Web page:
A flow deflector in a melt channel, preferably around a valve stem or other flow obstruction, where the melt flow is converted from circular flow to annular flow. The deflector comprises a cylindrical body with a gradually expanding channel disposed on its outer surface. The channel is such that a first and second wall of the channel form two symmetrical inverted funnel-shaped cavities as the melt travels down the cylindrical body. The walls of the channel are designed to have substantially the same length in the direction the melt travels. In this arrangement, the melt flow is constricted on the near side of the flow as it travels around the cylindrical body which in turn promotes the flow around the back of the cylindrical body. Promoting the flow around the back of the cylindrical body helps to “wash-out” any stagnation points whilst also promoting a uniform annular flow rate as the melt exits the large end of the channel.
FIGS. 1 and 1A are simplified views showing the basic principle of a side-fed mandrel die;
FIG. 2A is a simplified isometric view of a preferred embodiment of the present invention;
FIG. 2B is a partial sectional view of another preferred embodiment of the present invention in a co-injection nozzle comprising two melt flow inlets;
FIG. 3 is a sectional view of another preferred embodiment of the present invention comprising a valve-gated nozzle in an injection molding system;
FIG. 4 is a sectional view of another preferred embodiment of the present invention comprising a valve-gated nozzle assembly;
FIG. 5 is a sectional view of another preferred embodiment of the present invention comprising a nozzle tip assembly of a hot runner nozzle;
FIGS. 6 and 6a are sectional views of another preferred embodiment of the present invention comprising a nozzle tip with two melt flow inlets;
FIGS. 7 and 8 are sectional views of the prior art exhibiting stagnation points and non-uniform annular flow rates;
FIG. 9 is a partial sectional view of another preferred embodiment of the present invention comprising an injection nozzle assembly having a tapered surface.
Referring first to FIGS. 1 and 1A, a simplified flat construction is shown which depicts the basic principles behind the present invention. Similar to side fed mandrel die principles, the melt flow will enter at a predetermined angle to a flow deflector 10 at a flow inlet 18. The melt flow will split and travel around a torpedo 12 and between a torpedo wall 14 and an outside wall 16, the cavity therein forming an inverted funnel channel 19. Funnel channel 19 is defined by a constriction 20 adjacent flow inlet 18 which increases in cross-section as the flow travels towards an exit 17 of funnel channel 19. As shown in FIG. 1A, a pair of balanced cavities 22 exhibiting equal cross-sectional area is formed on the sides of torpedo 12. In an effort to create a uniform flow rate V as the melt reaches exit 17, the length of torpedo wall 14 (shown as L2) and outside wall 16 (shown as L1) are substantially equal.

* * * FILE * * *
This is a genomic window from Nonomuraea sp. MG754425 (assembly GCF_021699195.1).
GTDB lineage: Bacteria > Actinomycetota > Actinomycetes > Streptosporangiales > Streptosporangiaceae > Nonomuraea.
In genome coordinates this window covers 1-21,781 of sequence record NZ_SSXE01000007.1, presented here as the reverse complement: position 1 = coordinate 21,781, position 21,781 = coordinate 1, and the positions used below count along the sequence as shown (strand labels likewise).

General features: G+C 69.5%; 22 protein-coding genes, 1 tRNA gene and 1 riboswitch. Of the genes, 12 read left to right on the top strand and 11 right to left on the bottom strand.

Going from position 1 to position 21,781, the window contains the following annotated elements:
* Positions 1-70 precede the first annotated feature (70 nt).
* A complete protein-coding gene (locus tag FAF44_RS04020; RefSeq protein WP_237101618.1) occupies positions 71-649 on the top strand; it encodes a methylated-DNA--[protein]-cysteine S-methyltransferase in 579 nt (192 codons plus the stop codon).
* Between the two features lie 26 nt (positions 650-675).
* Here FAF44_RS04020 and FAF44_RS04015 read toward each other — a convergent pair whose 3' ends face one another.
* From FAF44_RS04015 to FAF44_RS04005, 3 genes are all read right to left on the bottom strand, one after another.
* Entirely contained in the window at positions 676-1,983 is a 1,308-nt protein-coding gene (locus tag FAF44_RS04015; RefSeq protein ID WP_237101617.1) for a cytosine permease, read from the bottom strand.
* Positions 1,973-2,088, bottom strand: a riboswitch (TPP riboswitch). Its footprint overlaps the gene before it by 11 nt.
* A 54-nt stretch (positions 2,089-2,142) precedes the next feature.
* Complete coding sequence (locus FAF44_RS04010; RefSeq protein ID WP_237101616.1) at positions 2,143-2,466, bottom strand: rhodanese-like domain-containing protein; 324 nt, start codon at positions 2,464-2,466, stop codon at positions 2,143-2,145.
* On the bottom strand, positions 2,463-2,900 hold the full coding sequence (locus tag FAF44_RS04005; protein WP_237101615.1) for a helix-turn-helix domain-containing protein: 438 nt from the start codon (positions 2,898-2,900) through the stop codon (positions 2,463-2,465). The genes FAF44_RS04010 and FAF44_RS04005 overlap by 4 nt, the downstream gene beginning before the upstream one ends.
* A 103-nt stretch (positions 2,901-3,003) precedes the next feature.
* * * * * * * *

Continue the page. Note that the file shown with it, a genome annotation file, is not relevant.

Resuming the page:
Now referring to FIGS. 2, 2A and 2B, a co-injection hot runner nozzle 11 according to a preferred embodiment of the present invention is generally shown. This preferred embodiment is comprised of the device as shown in FIG. 1, which has been wrapped around the circumference of a deflector body 26. Deflector body 26 is inserted into a nozzle body 24 and aligned with a second melt passage 30 such that the melt enters the flow inlet 18 substantially perpendicular to deflector body 26. This alignment is fixed by a locating pin 34. Locating pin 34 could be any suitable alignment means known in the art including (but not limited to) screws, rivets, spring pins, dowel pins, etc. Deflector body 26 further comprises a first melt passage 28 which is aligned with second melt passage 30 for communication of a first melt from an injection molding machine (not shown) or hot runner manifold (also not shown).
A valve stem 32 extends through a third melt passage 33 that is located inside of and runs the length of deflector body 26. Third melt passage 33 is provided to communicate the flow of a second melt into the mold cavity. Valve stem 32, as well known in the art, is selectively positioned through an up and down motion to start and stop the flow of the two melt streams through a nozzle outlet 36, thereby controlling the filling of the mold cavity. In this arrangement, popularly known as co-injection, a mold cavity may be filled with two or more different melts for effects such as multiple colors, different melt materials and the like.
As the melt flows from second melt passage 30 to flow inlet 18, it strikes the outside wall of the deflector body 26 substantially perpendicular to valve stem 32 longitudinal axis (However, non-perpendicular flow impingement could easily be accomplished). If torpedo 12 and outside wall 16 were not present, the melt would tend to flow down along the face of deflector body 26 closest to flow inlet 18, thereby causing stagnation points behind deflector body 26. However, in this preferred embodiment, the melt flow impinges on torpedo wall 14 and outside wall 16 thereby causing the flow to be diverted through funnel channel 19 and around the back of deflector body 26. Torpedo 12 and outside walls thereby make a diverter on the deflector body 26.
In addition, torpedo wall 14 and outside wall 16 are provided with substantially the same length, which causes the melt to flow substantially an equal distance as it travels along deflector body 26. By the time the melt reaches exit 17, the flow rate of the melt is essentially equal, thereby resulting in uniform annular flow of the melt.
In FIG. 2B, a dual inlet co-injection nozzle similar to that shown in FIG. 2 is shown. The significant difference between these two preferred embodiments is the use of an additional first melt passage 28 a that is diametrically opposed to the other first melt passageway. In this embodiment, an identical torpedo 12 a and outside wall 16 a are provided which defines an identical and second funnel channel 19 a. In this arrangement, elimination of stagnation points and the creation of a uniform annular velocity is achieved.